Over the next four days, Gore continued to try and force some counties to manually recount ahead of the November 26, 2000 deadline.

Palm Beach County missed the 5 p.m deadline on November 26, 2000, set by the court and Secretary of State Katherine Harris. There were a reported 1000 ballots left uncounted. Later on in the day Harris certified that Bush had won Florida by “537 votes.”

Al Gore still did not concede the election, 19 days after Election Day. He chose to continue to fight the results. The next 16 days saw a series of court cases, court decisions, and legislative actions that culminated in a United States Supreme Court decision. Here is how the US Election Atlas described the decision:

The U.S. Supreme Court renders a complex decision to overturn the Florida Supreme Court ruling that called for manual recounts. The court’s unsigned “per curiam” decision carried the opinion of seven justices and says that the recounts as ordered by the Florida court suffered from constitutional problems. However, four Justices wrote dissenting opinions regarding possible remedies in the case. The court said in the 7-2 per curium that “Because it is evident that any recount seeking to meet the Dec. 12 date will be unconstitutional … we reverse the judgment of the Supreme Court of Florida ordering the recount to proceed,” “It is obvious that the recount cannot be conducted in compliance with the requirements of equal protection and due process without substantial additional work.” The case was remanded to the Florida court “for further proceedings not inconsistent with this opinion.”

The day after the final Supreme Court ruling, December 13, 2000, Al Gore finally conceded Florida and the 2000 presidential election. Something he had fought against doing for over a month. At no point in the process did Gore ever hold a lead.

During this whole process, the media never called into question the “fundamental proposition” that losers must concede the presidency for “democracy to work.” They by and large supported Gore throughout the process.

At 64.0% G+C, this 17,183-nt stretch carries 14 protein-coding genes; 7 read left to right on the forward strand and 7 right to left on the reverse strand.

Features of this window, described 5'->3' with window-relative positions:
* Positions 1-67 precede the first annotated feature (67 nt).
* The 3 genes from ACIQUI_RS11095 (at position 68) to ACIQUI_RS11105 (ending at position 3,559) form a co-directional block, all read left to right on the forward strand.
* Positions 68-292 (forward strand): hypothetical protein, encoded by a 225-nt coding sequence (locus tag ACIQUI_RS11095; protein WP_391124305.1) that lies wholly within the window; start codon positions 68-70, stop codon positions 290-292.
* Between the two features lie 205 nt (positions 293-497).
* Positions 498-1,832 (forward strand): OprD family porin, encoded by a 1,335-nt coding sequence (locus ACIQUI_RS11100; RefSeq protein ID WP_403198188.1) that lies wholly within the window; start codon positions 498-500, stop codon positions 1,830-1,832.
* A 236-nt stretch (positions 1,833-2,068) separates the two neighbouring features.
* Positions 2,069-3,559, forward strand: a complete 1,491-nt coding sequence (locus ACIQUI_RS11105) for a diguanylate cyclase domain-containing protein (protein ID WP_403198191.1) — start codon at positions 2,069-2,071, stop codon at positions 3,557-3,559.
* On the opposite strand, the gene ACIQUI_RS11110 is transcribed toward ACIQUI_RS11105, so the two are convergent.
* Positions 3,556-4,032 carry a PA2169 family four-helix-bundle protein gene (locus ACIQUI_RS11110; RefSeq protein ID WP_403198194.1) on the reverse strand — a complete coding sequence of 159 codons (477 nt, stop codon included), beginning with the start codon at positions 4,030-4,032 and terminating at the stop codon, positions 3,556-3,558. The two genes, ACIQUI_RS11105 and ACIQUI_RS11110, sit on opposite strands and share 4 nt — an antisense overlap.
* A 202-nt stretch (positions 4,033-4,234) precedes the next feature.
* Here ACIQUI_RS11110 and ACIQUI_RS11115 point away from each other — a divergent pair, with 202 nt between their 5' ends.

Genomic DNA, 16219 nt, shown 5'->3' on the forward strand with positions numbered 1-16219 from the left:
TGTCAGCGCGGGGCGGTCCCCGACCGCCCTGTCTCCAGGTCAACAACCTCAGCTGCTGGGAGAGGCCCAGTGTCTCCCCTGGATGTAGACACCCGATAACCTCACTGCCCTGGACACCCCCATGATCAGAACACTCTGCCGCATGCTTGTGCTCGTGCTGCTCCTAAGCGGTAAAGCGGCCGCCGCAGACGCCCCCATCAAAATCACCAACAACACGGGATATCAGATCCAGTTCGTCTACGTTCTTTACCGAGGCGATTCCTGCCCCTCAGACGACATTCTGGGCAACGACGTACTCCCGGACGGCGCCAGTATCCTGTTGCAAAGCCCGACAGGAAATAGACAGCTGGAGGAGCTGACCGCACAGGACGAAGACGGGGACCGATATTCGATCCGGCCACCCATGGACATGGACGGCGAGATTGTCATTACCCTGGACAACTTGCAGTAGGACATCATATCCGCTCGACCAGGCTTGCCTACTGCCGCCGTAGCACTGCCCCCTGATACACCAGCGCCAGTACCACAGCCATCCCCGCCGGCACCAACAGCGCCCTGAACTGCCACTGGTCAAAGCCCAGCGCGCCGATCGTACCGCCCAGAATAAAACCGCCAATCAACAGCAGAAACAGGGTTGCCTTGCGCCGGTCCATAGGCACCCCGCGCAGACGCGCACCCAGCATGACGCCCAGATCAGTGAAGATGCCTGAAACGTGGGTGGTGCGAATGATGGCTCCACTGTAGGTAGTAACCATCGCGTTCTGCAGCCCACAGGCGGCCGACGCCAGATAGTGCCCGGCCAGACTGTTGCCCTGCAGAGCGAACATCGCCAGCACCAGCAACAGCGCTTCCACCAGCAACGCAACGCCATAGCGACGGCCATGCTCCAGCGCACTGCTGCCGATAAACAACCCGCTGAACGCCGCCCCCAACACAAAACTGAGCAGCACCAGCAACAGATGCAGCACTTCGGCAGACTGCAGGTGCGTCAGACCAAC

To this very day, prominent Democrats are still categorizing the election as “stolen” and maintaining that the presidency of George W. Bush was “illegitimate.” Take for example a speech that Vice President Joe Biden gave in June of 2013, of which the Daily Kos said, “Joe Biden All But Declares Bush and Illegitimate President.”  In the speech Biden said, when introducing Al Gore at an Ed Markey fundraiser, “this man was elected president of the United States of America …” Biden continued “… but for the good of the nation, when the bad decision, in my view, was made, he did the right thing for the nation.” Even the Daily Kos writer was taken aback by Biden’s frankness.

This is pretty amazing stuff coming from a sitting Vice-President–to take a hammer to the very legitimacy of the prior Administration. Don’t think we’ve ever seen anything quite like that before. Of course, it also helps when it happens to be true.

The Left has still not gotten over the 2000 election, 16 years later. Salon, less than a year ago opined, “we really did inaugurate the wrong guy.” Today, the folks at the same publication are apoplectic over Trump’s remarks.

What the media fails to see is that their double standard between Trump and Gore buttresses Trump’s argument that the system, and its insiders are rigged against him.  Instead of hyperbolic ranting about Trump destroying democratic institutions, why not wait until Election Night and see what the results are? If the vote is close, and recounts are allowed by law, why not give Trump the same courtesy you gave Gore for 35 days in the late fall of 2000? That is all Trump is asking for.